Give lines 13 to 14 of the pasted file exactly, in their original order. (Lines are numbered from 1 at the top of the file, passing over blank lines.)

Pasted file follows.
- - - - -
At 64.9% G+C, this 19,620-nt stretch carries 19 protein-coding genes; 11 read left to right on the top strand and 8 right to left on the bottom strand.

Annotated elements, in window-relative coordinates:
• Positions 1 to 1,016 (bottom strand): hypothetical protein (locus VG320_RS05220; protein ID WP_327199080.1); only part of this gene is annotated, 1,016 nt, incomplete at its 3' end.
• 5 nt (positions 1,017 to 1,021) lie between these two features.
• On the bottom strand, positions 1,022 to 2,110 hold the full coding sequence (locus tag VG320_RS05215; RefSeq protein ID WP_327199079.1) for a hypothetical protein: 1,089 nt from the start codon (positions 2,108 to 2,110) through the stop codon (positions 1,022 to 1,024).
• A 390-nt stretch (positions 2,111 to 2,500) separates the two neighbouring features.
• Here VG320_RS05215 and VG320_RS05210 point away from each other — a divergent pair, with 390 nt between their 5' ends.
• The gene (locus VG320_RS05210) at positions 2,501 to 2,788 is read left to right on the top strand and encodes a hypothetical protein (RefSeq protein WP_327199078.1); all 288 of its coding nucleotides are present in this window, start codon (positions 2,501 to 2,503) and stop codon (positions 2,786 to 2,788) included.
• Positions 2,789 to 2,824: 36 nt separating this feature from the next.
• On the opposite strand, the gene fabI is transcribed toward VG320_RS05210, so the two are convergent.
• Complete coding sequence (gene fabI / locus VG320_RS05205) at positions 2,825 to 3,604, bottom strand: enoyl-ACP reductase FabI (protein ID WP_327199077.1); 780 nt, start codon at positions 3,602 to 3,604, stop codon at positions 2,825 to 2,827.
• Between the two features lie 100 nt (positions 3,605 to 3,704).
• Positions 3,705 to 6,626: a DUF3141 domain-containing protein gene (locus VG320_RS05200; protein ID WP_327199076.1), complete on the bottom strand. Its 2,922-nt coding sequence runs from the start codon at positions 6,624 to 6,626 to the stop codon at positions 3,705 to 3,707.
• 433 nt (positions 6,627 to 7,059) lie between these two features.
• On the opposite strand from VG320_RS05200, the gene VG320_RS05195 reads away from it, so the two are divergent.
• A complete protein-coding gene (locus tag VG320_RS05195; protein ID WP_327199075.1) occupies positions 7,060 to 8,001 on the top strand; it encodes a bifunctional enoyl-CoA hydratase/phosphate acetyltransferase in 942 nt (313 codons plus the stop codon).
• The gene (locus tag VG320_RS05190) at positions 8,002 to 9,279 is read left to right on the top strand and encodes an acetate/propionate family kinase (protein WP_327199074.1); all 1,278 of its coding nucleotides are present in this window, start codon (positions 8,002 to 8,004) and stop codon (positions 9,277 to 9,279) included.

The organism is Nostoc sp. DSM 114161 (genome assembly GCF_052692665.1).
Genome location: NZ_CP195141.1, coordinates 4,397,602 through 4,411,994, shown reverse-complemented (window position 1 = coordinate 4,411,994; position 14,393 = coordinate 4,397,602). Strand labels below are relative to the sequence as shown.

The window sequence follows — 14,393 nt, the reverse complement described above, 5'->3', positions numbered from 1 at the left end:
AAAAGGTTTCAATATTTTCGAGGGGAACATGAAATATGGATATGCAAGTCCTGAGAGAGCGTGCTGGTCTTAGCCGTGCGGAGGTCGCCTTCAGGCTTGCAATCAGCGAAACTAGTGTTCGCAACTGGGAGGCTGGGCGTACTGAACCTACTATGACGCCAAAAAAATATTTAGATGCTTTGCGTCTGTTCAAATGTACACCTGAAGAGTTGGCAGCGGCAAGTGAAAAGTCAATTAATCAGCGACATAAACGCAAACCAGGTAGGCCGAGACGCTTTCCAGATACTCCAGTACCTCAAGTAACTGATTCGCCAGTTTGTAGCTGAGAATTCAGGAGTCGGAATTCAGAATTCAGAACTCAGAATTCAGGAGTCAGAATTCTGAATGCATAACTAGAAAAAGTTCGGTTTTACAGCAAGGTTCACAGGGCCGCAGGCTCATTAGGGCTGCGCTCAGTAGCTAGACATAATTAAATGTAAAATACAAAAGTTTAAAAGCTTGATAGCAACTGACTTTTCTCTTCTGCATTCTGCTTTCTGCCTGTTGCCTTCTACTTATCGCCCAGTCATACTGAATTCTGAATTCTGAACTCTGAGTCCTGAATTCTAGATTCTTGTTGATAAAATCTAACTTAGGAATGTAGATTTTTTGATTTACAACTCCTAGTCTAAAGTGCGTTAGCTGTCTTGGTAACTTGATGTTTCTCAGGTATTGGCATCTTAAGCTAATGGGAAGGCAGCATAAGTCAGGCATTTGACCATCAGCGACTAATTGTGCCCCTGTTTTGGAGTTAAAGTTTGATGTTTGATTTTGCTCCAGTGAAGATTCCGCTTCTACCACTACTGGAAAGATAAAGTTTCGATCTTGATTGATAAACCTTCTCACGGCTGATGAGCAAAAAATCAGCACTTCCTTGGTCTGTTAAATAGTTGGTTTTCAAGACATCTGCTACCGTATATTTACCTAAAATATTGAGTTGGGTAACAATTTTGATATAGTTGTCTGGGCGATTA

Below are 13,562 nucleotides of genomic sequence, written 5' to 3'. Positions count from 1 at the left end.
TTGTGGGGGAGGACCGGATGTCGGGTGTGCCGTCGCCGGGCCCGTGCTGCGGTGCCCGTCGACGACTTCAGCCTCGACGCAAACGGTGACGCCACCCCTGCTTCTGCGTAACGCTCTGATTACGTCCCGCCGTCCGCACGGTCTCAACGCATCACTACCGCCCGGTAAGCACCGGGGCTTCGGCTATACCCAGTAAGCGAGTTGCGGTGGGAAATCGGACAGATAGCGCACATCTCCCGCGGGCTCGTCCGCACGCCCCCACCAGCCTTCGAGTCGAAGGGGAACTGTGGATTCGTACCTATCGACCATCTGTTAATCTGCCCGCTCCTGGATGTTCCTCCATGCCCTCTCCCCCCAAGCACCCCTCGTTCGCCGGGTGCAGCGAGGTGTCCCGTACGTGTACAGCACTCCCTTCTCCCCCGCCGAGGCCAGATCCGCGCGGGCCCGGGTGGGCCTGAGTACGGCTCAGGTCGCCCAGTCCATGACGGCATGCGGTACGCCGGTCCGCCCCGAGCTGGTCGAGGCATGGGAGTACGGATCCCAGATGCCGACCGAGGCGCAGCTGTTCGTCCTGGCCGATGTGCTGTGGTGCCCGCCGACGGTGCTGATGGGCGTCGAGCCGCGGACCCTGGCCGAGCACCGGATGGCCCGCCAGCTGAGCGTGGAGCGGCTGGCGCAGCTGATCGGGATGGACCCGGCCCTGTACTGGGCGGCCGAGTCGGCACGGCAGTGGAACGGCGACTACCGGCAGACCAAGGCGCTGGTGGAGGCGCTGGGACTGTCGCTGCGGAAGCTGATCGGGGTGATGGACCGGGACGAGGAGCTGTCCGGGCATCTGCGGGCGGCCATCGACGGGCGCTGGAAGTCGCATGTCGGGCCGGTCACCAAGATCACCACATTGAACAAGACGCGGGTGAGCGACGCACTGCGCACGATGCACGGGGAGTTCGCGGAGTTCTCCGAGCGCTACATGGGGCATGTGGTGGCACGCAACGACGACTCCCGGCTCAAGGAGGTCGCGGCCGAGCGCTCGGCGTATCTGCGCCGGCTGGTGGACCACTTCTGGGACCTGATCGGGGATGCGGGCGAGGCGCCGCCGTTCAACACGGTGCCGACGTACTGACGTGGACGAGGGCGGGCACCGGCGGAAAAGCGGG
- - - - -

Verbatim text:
• Positions 3,705 to 6,626: a DUF3141 domain-containing protein gene (locus VG320_RS05200; protein ID WP_327199076.1), complete on the bottom strand. Its 2,922-nt coding sequence runs from the start codon at positions 6,624 to 6,626 to the stop codon at positions 3,705 to 3,707.
• 433 nt (positions 6,627 to 7,059) lie between these two features.